Query: NC_010730:952574 Sulfurihydrogenibium sp. YO3AOP1, complete genome Lineage: Sulfurihydrogenibium; Sulfurihydrogenibium; Hydrogenothermaceae; Aquificales; Aquificae; Bacteria General Information: Carbon fixation. Unable to oxidize hydrogen although hydrogen oxidation was thought to be universal in this group. Isolated from near-neutral-pH terrestrial hot springs in Obsidian Pool in Yellowstone National Park, USA.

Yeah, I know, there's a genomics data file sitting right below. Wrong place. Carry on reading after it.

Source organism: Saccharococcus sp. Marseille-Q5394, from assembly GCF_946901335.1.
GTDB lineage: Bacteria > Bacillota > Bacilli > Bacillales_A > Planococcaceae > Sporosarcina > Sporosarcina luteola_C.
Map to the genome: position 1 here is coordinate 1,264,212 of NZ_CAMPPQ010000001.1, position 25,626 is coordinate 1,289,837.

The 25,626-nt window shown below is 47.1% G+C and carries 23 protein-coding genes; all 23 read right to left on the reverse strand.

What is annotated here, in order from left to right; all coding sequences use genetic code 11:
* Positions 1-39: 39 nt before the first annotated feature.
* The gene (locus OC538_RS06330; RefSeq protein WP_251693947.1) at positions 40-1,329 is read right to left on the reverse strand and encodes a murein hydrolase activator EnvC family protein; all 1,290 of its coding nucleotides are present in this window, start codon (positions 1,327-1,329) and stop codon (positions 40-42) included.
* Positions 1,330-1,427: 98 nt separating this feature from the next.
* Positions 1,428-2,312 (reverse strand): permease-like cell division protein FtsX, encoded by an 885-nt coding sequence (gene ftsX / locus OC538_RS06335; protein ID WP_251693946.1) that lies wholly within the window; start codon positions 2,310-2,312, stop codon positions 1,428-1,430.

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General Information: This strain (RSA 331; Hentzerling) is associated with acute Q fever and was isolated from the blood of an infected patient in northern Italy in 1945. This organism is widely distributed in nature and can cause infections in reptiles, birds, and mammals. It causes Q fever, or 'query' fever, an atypical pneumonia first associated with abattoir workers in Australia. Transmission may be through insect vectors such as ticks that have bitten an infected wild or domesticated animal, or through an aerosol produced by domesticated animals such as sheep or cattle. The presence of a plasmid is believed to be associated with virulence and pathogenicity, however C. burnetii isolates containing plasmid QpDG are avirulent in guinea pigs and plasmidless isolates have been associated with endocarditis in humans. Coxiella burnetii has a developmental life cycle, and can grow vegetatively through binary fission, or asymmetrically and produce a spore-like cell. The spore-like cell may enable the organism to exist extracellularly for small amounts of time. This bacterium is an obligate intracellular pathogen. It is endocytosed by a host cell, a macrophage for example, and lives and replicates inside the phagolysozome, a unique property of this organism. The genome encodes proteins that have a higher than average pI, which may enable adaptation to the acidic environment of the phagolysozome. The chromosome also contains genes for a number of detoxification and stress response proteins such as dismutases that allow growth in the oxidative environment. The type IV system is similar to the one found in Legionella, which may be important for intracellular survival. This organism produces numerous ankyrin-repeat proteins that may be involved in interactions with the host cell. The genome has 83 pseudogenes, which may be a result of the typical genome-wide degradation observed with other intracellular organisms and also has a group I intron in the 23S ribosomal RNA gene.